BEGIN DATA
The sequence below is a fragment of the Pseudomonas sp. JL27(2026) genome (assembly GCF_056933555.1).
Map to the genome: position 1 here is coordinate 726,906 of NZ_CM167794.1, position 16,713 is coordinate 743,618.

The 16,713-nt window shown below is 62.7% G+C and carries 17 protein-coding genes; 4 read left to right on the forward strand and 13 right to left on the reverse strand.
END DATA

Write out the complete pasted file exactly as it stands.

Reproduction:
The sequence below is a fragment of the Pseudomonas sp. JL27(2026) genome (assembly GCF_056933555.1).
Map to the genome: position 1 here is coordinate 726,906 of NZ_CM167794.1, position 16,713 is coordinate 743,618.

The 16,713-nt window shown below is 62.7% G+C and carries 17 protein-coding genes; 4 read left to right on the forward strand and 13 right to left on the reverse strand.